above) sellers, and when I had to cancel or send back stuff, I had no
    Wherever you buy it, I suggest you take your wife to a store to handle
    it and take a couple of test pics before you make the purchase. I know
    I'm not supposed to say so these days, but with women, you never know.
    She might not like the color of the strap, or the way "that little
    doohickey on the side is". Things a guy would never notice.
    Hope this helps in your world.
    salgud, Oct 12, 2005
  7. Red eye is primarily caused by having the flash close to the lens. So
    asking for "small, no red eye," is a bit like asking for "small, big".
    If no red eye is really the biggest requirement you should be thinking
    in terms of a camera with a hot shoe and a separate flash unit - unless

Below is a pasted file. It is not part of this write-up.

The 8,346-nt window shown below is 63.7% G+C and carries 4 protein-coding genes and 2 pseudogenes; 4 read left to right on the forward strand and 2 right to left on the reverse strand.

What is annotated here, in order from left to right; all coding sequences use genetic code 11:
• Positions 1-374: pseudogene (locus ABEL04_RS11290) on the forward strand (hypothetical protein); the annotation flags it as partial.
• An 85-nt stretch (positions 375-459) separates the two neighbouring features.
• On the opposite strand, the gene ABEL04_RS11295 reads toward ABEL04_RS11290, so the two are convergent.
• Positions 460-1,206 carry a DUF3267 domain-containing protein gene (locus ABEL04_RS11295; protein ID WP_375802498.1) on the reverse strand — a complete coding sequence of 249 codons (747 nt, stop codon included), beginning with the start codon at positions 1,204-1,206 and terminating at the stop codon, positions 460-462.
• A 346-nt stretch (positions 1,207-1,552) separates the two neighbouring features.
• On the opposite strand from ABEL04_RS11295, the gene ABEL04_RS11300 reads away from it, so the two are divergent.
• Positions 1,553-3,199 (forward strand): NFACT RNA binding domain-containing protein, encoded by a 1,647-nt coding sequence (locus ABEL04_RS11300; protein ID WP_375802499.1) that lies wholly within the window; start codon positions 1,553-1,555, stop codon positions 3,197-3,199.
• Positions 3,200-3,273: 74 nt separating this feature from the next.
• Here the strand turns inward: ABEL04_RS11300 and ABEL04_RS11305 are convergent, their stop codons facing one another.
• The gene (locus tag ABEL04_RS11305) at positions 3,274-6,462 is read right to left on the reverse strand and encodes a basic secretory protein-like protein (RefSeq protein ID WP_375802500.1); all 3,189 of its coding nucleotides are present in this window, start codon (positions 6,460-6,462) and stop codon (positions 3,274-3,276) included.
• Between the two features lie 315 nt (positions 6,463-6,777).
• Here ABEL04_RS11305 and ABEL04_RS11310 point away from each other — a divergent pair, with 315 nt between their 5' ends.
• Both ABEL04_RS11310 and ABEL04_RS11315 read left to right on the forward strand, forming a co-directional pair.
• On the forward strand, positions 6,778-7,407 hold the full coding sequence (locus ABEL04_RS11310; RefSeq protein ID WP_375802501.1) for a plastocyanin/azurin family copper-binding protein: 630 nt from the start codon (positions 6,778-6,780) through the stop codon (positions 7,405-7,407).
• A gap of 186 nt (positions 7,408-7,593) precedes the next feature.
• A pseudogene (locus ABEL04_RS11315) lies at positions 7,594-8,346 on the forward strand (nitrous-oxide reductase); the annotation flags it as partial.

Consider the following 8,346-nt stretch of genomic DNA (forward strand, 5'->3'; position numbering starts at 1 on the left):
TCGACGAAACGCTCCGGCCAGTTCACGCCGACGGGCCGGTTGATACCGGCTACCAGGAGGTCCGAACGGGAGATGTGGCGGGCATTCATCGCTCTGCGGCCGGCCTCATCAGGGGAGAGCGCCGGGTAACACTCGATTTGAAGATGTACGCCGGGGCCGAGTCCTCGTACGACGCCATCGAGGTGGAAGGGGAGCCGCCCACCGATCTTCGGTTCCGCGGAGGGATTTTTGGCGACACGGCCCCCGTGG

someone here can think of something that's skipped my attention. And a
    separate flash unit is pretty close to a necessity for "great pictures
    Stephen Poley, Oct 12, 2005
  8. szeik

    salgud Guest

    One of the reasons I chose the Canon A520 was that if I have a problem
    with red-eye, it has an available external flash. But I wouldn't
    recommend this camera to most beginners, unless they could just ignore
    the plethora of options available on it.
    salgud, Oct 12, 2005
  9. szeik

    Jeremy Guest

    Some cameras offer red eye reduction flash mode--the flash pre-fires several
    times quickly, to get the subjects' iris' to close, before the final flash
    shot is taken. It may help a bit, but it is not perfect.

    Kodak Gallery/ OFOTO, as part of their "Perfect Touch" service, can now